Mr Clarke said there was no automatic link between inflation and pay setting and that inflation could “run away from us”.

Earlier this week, the ONS said that regular pay is falling at the fastest rate in more than a decade when taking into account rising prices.

Between February and April, pay excluding bonuses was down 2.2% from a year earlier when adjusted for inflation, according to the ONS.

However, pay including bonuses is outpacing price rises, rising by 0.4% when taking inflation into account.

Your information is secure and your privacy is protected. By opting in you agree to receive emails from us. Remember that you can opt-out any time, we hate spam too!



PHILIPPINE STAR/ MICHAEL VARCAS WASHINGTON D.C. — The United States is seeking to form a coalition of countries to drive negotiations on a global...


Buildings are seen along EDSA in Quezon City. — PHILIPPINE STAR/ MIGUEL DE GUZMAN By Diego Gabriel C. Robles  THE WORLD BANK (WB) upgraded...


Heavy traffic is seen on the southbound lane of EDSA in Cubao, Quezon City. — PHILIPPINE STAR/ MIGUEL DE GUZMAN THE PHILIPPINE auto industry’s...


REUTERS THE BANGKO SENTRAL ng Pilipinas (BSP) may deliver a second off-cycle rate hike in early November when the US Federal Reserve is expected...


Vendors arrange their goods at a public market in Manila. — PHILIPPINE STAR/ RUSSEL A. PALMA THE ASIAN Development Bank (ADB) is planning to...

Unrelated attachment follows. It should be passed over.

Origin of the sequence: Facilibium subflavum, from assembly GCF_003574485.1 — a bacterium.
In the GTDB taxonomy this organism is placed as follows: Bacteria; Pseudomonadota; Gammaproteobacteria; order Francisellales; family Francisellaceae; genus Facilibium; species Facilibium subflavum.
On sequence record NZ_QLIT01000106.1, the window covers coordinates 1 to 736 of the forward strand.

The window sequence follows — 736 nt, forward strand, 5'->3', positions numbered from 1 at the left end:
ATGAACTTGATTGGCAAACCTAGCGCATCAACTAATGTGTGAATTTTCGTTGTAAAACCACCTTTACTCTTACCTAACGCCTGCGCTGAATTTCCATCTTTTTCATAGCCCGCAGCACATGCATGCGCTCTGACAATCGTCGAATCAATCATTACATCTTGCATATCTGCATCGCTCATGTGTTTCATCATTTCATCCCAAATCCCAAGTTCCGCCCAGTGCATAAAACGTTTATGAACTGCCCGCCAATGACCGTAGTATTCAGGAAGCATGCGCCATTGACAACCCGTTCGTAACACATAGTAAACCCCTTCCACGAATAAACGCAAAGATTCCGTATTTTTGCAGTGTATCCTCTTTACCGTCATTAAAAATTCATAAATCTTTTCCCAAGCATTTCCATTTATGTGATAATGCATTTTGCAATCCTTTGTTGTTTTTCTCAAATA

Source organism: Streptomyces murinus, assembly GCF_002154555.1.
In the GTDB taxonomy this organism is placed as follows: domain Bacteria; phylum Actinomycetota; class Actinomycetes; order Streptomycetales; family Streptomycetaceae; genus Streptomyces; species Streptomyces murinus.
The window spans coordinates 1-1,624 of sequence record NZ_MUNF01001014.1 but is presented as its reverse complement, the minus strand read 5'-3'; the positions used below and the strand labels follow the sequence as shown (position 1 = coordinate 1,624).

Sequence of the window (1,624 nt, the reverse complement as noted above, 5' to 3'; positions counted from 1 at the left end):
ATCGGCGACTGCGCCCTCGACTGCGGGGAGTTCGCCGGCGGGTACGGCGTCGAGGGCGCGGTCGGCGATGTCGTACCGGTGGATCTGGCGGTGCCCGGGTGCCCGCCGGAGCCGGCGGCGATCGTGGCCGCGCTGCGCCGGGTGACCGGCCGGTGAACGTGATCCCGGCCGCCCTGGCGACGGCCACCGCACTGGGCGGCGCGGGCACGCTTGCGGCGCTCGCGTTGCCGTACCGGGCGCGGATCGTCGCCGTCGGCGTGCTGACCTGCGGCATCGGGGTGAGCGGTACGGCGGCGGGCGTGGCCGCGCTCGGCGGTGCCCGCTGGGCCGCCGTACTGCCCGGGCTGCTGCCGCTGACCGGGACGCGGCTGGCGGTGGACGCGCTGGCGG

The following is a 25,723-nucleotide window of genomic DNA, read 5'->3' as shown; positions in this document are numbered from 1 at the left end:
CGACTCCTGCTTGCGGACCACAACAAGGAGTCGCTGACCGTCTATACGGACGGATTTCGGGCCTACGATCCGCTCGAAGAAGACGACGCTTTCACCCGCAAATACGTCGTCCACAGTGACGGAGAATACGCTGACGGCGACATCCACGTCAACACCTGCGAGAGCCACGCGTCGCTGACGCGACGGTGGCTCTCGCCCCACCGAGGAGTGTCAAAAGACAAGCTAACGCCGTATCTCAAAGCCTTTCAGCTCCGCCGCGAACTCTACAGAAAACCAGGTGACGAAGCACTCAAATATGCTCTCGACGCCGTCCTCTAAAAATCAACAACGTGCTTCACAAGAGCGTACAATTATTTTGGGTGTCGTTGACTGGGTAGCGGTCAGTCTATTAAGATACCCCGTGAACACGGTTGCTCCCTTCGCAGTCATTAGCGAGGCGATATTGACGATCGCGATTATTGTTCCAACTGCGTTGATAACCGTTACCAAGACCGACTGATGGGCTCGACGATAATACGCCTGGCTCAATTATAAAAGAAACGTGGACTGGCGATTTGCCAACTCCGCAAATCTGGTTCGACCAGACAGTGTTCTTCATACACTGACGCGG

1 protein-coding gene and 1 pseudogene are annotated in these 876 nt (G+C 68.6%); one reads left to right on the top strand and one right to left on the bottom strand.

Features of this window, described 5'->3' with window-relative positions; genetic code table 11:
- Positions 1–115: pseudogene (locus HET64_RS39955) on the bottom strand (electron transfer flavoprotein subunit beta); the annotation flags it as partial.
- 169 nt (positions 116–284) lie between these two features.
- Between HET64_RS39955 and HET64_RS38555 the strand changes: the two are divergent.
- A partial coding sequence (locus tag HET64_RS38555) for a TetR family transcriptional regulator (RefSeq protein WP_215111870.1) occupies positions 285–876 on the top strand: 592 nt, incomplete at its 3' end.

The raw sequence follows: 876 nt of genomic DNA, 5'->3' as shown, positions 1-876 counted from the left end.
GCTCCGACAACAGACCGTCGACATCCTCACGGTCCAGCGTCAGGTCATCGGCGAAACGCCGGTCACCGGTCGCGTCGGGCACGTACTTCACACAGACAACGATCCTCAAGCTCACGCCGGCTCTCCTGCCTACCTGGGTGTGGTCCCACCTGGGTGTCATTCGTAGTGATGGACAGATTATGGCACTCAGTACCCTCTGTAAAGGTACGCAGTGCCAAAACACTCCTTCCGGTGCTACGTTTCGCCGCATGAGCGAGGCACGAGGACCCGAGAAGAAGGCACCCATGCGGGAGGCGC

Editor’s Pick

With the reversal of the 1.25% rise in National Insurance Contributions happening on the 6th of November, employers across the nation have an opportunity...

You May Also Like


BW FILE PHOTO GROSS BORROWINGS by the National Government reached P2.6 trillion as of end-September as it continued to raise funds to respond to...


KARASOLAR.COM TENA, Ecuador — Ecuador’s rainforest Achuar people say their ancestors long dreamed of a “fire canoe” or “electric fish” that would let them...


REUTERS By Luz Wendy T. Noble, Reporter The country’s foreign exchange buffers slightly increased as of end-October as the value of the central bank’s...


COVID-19 has had a significant impact on the mental health of Filipinos across different groups all over the archipelago. From frontline workers, parents balancing...

Disclaimer: Respect, its managers, its employees, and assigns (collectively "The Company") do not make any guarantee or warranty about what is advertised above. Information provided by this website is for research purposes only and should not be considered as personalized financial advice. The Company is not affiliated with, nor does it receive compensation from, any specific security. The Company is not registered or licensed by any governing body in any jurisdiction to give investing advice or provide investment recommendation. Any investments recommended here should be taken into consideration only after consulting with your investment advisor and after reviewing the prospectus or financial statements of the company.

Copyright © 2022 Respect Investment. All Rights Reserved.